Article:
“Trailblazers Dominate Lake City Conference” headlined our student produced and published newspaper this week at school. Our boys soccer and girls volleyball programs both celebrated conference championships in their respective sports. Our Cross Country team also celebrated two runners named to the “all-conference” team. I am always proud of our student-athletes for the courage they exhibit in stepping on the court or running onto a field to take part in an athletic contest on behalf of our school. Some of our students have never played organized sports and some of them have played most of their lives. While our athletic teams certainly strive to win their games, our athletic program has a greater purpose. It offers our students an opportunity to reach towards personal excellence and is an additional venue to put into practice our Catholic, Jesuit values.
As we concluded the regular seasons for our teams in these last few weeks, I was heartened by what I saw in terms of athletic talent and how our athletes exhibited our values at their athletic contests. Just last week the sound of the referee’s whistle marked the conclusion of our boys soccer conference championship game victory. Cristo Rey’s players jumped up and down, hugged each other, and ran to the side of the bleachers where their fans stood cheering them on. They held up the conference trophy in front of their fans proudly.
As Cristo Rey’s players congratulated one another on the walk back to their bench, I noticed one of our players glance over at the opposing team on the opposite half of the field. The Cristo Rey soccer player slowly pulled away from his teammates and began walking a bit unsure and nervously towards the other half of the field where members of the opposing team were headed back to their bench. Our player extended his hand to the opposing team’s player as a gesture of gratitude for the hard fought game. The opposing player looked at our player and returned the gesture. The players then started talking to one another. In a short period of time, just about every member of the two soccer teams greeted one another and exchanged words of mutual respect. While the opposing team was distraught from their loss, this genuine show of mutual respect, good sportsmanship, and care for the other team placed relationship with one another as the priority and conclusion of the athletic contest, not winning or losing.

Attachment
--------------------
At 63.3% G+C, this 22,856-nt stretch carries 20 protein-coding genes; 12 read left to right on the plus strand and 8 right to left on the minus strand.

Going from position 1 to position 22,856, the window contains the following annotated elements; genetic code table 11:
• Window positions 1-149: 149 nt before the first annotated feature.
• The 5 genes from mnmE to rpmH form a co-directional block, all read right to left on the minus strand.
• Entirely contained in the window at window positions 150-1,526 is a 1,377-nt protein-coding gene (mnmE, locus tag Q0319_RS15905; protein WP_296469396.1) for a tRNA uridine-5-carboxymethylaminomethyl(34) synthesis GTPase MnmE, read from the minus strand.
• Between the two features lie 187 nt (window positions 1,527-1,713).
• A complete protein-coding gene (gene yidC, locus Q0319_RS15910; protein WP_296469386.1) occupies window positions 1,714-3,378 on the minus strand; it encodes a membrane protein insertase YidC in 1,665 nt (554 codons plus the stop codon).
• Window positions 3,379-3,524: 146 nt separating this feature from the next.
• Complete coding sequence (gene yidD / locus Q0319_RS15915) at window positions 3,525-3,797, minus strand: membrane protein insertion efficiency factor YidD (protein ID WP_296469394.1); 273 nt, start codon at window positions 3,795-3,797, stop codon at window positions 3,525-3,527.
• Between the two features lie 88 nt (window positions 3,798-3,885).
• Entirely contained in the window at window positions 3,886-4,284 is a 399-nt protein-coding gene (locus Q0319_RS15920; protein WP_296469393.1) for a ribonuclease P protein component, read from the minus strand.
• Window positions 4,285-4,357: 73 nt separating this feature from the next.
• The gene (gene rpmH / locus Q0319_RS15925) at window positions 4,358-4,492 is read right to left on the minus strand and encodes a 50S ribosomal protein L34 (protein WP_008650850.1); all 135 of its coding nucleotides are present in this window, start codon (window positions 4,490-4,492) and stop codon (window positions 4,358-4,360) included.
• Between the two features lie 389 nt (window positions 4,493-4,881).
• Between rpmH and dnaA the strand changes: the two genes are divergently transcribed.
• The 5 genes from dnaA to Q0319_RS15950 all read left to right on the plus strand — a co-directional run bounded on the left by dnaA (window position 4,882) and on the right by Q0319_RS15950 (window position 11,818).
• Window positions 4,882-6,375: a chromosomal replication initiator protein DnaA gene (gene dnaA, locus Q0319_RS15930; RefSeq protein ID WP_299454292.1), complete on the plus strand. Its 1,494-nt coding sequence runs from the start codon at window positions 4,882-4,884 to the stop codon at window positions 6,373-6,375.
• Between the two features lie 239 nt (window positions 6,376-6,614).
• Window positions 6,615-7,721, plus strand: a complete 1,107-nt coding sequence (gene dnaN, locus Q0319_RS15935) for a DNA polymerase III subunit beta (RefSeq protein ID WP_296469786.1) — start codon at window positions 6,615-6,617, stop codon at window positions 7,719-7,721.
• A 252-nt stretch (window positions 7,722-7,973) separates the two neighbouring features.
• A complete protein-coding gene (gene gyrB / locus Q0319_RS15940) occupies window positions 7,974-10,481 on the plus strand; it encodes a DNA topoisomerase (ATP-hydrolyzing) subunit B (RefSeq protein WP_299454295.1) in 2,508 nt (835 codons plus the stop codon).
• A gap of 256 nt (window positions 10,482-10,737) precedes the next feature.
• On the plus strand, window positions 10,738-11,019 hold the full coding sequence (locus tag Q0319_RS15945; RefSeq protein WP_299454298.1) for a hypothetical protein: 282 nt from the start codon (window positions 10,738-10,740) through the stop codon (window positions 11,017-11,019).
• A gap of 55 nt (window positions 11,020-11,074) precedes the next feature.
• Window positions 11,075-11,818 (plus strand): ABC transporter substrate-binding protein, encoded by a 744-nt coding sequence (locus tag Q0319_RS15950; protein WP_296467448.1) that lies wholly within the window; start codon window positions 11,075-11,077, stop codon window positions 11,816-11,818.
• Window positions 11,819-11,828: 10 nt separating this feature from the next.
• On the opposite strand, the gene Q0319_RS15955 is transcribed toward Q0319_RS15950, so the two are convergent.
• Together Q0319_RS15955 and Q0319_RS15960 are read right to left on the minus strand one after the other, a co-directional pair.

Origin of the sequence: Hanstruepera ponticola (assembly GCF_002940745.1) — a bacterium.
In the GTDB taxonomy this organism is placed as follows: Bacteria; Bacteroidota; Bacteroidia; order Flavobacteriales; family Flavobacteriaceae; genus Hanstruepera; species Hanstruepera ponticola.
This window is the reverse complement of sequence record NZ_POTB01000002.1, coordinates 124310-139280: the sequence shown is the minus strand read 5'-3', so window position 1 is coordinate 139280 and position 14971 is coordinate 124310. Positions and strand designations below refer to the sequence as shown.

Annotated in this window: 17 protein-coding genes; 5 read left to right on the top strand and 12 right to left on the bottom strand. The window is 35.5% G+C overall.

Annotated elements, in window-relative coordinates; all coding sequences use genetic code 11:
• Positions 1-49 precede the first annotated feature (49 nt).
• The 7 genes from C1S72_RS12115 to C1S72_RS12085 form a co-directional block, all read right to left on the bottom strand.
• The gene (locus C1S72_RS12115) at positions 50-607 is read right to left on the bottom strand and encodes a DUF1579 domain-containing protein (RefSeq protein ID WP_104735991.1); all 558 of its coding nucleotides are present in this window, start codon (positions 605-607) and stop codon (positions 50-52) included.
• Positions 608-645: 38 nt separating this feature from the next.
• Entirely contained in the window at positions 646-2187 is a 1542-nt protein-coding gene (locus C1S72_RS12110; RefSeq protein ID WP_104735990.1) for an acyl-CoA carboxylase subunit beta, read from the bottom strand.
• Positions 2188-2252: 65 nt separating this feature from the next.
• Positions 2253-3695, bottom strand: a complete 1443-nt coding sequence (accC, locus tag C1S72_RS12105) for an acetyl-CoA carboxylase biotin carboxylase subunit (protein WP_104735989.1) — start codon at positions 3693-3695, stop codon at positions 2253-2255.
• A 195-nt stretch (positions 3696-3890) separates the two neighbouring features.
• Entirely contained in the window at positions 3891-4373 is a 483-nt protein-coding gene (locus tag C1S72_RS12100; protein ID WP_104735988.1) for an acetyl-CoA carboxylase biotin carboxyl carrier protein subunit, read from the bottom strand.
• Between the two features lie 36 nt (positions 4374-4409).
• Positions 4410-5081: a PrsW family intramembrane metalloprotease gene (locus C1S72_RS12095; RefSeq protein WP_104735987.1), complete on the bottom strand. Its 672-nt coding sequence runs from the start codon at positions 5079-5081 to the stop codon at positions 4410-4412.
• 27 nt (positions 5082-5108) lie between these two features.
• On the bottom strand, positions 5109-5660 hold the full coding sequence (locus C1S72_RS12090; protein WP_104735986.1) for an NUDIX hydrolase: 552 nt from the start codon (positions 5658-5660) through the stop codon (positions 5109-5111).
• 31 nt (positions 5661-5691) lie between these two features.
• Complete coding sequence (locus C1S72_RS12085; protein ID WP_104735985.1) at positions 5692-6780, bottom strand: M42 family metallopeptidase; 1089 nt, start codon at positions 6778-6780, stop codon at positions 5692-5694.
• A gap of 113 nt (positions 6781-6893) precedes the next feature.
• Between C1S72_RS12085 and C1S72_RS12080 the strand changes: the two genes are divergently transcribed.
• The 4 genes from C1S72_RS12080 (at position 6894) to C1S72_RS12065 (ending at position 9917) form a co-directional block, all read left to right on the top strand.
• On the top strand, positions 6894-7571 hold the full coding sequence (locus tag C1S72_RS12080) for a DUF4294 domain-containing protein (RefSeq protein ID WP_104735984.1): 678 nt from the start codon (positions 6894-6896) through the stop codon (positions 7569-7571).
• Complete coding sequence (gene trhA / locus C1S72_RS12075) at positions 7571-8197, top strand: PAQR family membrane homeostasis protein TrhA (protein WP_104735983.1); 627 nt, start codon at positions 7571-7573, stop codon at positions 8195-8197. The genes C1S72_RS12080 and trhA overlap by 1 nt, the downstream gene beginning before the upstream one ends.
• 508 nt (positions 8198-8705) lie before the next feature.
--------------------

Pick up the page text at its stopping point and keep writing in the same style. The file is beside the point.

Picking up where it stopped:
As I think about how we and the parents of our students are working together to equip our students with values that will build a more just and loving world, I have hope. Undoubtedly, as our students move on in their lives, they will experience the thrill of winning and the heartbreak of losing. If they continue to see and prioritize the relationships between them and those they encounter along the way, they will help us all to remember that fundamentally we are all connected. Win or lose, we are “our brother’s keeper.” Even the actions of one person after a soccer game to approach another, when it would be so much easier and comfortable to walk away, can produce a big win for us all.